While lawmakers in Washington pat themselves on the back for cooking up a massively expensive and mostly cosmetic Homeland Security Department bill, many of the real heroes of homeland security continue to suffer recriminations and retaliation.
Border Patrol agent Keith Olson, the arresting officer in Bellingham, Wash., who was responsible for obtaining the fingerprints of illegal alien sniper suspect Lee Malvo last December, has been the subject of two internal investigations during the past three weeks. Instead of pinning a medal on his chest and giving Olson a raise for taking the prints of Malvo that eventually led to his arrest in the Washington, D.C., area killing spree, federal officials are conducting a probe of his conduct.
Meanwhile, Border Patrol agent Daryl Schermerhorn has been castigated by an INS higher-up for publicly criticizing the decision by federal immigration authorities to release Malvo and his illegal alien mother earlier this year pending deportation proceedings.
On Oct. 29, Schermerhorn, a Northwest regional union representative for Border Patrol agents in Washington state, explained to FOX News' Bill O'Reilly that the catch-and-release policy for illegal aliens is a result of the government's perilous penny-pinching:[Click here to see it in Windows Media Player format, courtesy of the National Border Patrol Council]
O'REILLY: Why were they happy to keep Malvo and his mother in the country? Why?
SCHERMERHORN: Well, what's the price of an airplane ticket from Seattle to Jamaica? That's why. The cost of housing them in jail until that time, that's why. They're trying to save a few dollars . . . It's nothing new for the INS to release criminals onto the streets and for them to commit murder. There's been hundreds murdered in the United States at the hands of illegal aliens.
SCHERMERHORN: It won't change until people are willing to talk about it, and there's very few of us in the Border Patrol willing to talk about it. I represent the Border Patrol agents through the National Border Patrol Council. We're willing to talk about it.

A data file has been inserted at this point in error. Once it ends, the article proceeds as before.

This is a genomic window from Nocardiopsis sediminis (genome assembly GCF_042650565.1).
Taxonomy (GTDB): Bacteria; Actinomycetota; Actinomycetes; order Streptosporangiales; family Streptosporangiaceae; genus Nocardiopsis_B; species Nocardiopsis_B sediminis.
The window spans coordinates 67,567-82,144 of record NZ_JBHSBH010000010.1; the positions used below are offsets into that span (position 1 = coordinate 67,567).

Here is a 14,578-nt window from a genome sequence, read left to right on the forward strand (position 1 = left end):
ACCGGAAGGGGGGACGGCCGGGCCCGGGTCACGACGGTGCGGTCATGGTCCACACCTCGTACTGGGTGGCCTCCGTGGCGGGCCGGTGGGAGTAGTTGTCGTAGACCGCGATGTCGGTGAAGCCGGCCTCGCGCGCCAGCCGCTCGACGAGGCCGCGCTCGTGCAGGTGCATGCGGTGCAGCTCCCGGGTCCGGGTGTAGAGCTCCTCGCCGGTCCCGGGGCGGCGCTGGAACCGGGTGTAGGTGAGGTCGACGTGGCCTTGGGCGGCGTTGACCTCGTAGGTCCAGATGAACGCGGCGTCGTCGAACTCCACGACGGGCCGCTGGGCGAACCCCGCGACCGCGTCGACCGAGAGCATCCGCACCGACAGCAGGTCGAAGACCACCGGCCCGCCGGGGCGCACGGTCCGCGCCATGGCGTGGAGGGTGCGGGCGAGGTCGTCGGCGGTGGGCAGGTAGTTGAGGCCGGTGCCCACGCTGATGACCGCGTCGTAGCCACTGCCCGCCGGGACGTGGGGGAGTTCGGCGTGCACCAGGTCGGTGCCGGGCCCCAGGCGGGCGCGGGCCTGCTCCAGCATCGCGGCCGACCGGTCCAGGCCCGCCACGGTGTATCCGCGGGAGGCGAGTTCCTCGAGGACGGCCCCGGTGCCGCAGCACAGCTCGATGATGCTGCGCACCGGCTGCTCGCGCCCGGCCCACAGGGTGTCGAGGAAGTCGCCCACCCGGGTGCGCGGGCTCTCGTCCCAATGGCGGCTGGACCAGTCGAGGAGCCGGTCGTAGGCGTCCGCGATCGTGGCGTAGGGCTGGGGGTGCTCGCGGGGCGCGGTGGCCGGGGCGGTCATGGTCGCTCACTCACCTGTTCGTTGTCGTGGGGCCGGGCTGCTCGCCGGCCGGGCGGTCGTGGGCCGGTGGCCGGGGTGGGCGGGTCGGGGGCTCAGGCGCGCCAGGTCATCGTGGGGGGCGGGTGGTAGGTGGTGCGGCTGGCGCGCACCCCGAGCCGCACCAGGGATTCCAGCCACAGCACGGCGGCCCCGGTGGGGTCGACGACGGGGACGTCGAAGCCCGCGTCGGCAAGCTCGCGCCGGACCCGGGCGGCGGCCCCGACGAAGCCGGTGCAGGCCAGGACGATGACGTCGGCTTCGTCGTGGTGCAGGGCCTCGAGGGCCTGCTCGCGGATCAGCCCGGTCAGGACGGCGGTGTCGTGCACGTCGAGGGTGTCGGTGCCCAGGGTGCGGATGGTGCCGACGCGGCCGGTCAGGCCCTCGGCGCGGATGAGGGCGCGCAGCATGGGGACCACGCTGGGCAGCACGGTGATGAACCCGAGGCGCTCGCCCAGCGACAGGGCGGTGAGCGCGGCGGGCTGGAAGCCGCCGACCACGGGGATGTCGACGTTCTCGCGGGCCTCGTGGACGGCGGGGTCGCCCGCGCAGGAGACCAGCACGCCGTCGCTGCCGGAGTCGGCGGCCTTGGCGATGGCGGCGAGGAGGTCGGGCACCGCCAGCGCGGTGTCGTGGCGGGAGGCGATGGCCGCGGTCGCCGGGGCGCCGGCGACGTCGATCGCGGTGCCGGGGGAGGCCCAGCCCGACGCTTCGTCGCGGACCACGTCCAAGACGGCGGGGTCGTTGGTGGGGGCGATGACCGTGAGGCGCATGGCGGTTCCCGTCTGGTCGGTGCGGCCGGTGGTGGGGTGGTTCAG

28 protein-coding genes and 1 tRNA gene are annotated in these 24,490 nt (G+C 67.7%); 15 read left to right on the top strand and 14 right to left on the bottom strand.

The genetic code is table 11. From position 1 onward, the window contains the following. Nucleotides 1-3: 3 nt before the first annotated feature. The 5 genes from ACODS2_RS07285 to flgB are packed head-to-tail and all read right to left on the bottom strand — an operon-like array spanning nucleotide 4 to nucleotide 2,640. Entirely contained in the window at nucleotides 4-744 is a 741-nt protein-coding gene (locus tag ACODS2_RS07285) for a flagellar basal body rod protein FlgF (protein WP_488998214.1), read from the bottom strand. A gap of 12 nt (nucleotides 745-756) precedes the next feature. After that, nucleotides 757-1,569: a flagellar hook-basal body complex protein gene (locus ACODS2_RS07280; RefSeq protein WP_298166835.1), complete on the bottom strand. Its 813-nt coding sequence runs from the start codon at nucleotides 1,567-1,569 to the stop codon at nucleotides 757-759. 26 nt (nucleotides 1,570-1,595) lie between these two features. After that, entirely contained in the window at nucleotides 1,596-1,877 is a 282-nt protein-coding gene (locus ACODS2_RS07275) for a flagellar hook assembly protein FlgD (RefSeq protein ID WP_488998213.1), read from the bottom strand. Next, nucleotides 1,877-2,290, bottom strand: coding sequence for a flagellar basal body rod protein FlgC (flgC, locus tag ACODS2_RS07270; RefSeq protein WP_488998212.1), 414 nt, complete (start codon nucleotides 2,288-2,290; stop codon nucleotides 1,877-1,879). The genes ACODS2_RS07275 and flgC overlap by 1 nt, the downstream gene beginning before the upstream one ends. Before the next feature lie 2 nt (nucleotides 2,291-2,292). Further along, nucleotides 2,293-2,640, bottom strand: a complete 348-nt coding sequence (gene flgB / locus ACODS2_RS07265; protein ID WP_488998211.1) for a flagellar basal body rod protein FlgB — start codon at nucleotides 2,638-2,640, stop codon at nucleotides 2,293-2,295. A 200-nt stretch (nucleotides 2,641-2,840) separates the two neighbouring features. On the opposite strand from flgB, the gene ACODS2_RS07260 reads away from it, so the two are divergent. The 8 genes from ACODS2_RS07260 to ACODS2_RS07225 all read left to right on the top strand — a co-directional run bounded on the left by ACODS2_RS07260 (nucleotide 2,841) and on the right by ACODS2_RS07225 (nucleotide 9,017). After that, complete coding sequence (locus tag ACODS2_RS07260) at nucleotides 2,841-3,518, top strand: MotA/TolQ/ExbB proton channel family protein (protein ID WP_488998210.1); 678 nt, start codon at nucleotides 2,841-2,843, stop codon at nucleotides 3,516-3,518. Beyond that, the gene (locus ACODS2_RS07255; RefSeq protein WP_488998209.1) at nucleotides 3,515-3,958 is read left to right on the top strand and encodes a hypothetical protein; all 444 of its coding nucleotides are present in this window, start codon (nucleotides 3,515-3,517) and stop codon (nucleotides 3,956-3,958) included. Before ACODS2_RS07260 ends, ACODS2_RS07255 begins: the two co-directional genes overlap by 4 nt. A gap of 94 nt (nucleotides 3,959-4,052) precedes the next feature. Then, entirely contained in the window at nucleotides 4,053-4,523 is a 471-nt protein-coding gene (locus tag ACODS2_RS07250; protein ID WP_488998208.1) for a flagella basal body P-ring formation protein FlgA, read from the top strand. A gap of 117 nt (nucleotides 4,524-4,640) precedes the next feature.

Schermerhorn's candor has been met by caustic, insulting criticism from at least one INS official. On Oct. 30, Robin F. Baker, an assistant regional director in the INS Western Regional Office in Laguna Niguel, Calif., sent an e-mail to Schermerhorn, which was copied to nearly 50 other INS employees:
"Nobody, not even a person of your monumental intelligence, could have predicted what path the young Mr. Malvo would take . . . Your agenda, whatever it may be, is counterproductive to the thousands of (detention and removal) personnel who are doing their best in spite of the limitations placed upon them by Congress, uncooperative foreign consulates, (non-governmental organizations), pro bono attorneys, special interest groups, ect. (sic) Have you ever detained a non-criminal mother and her 16-year-old child for a lengthy period of time? Have you had to face the wrath of the above-mentioned groups?"
Baker did not return a phone call seeking comment.
Ignore the hysterics. Of course, no one could have predicted that Malvo would go on a cross-country killing spree, as government prosecutors have alleged. But there were two people at INS who had a gut instinct that Malvo and his mother—two admitted illegal aliens with no documentation and no means of support—should be detained and deported immediately for the good of the country: Border Patrol officer Keith Olson and his fellow agent, Raymond Ruiz.
Agent Ruiz warned last December: "Subject Uma James is a native and citizen of Jamaica with no immigration documents allowing her to be or remain in the United States legally. She has no roots or close family ties in the United States and is likely to abscond."
If INS and immigration court officials had heeded the warnings of the arresting officers, instead of caving in to the "pro bono attorneys and special interest groups" that Baker whined about in his e-mail, Malvo would never have had the opportunity to pursue his "counterproductive" agenda. And his mother wouldn't be on the lam today.
That's right. James (also known as Una James and Ana James), remains on the loose—in violation of the $1,500 bond posted on her behalf by the Northwest Immigrant Rights Project of Seattle. Neither the Northwest Immigrant Rights Project nor INS investigators have been able to track her down. Last week, Virginia commonwealth's attorney Robert Horan said FBI agents have now joined the hunt for her in Washington State.
Will a $37 billion Homeland Security Department prevent another Malvogate? As long as federal immigration authorities remain more committed to stifling whistleblowers instead of protecting them: Fat chance.
Michelle Malkin is author of Invasion: How America Still Welcomes Terrorists, Criminals, and Other Foreign Menaces to Our Shores. Click here for Peter Brimelow's review. Click here for Michelle Malkin's website.
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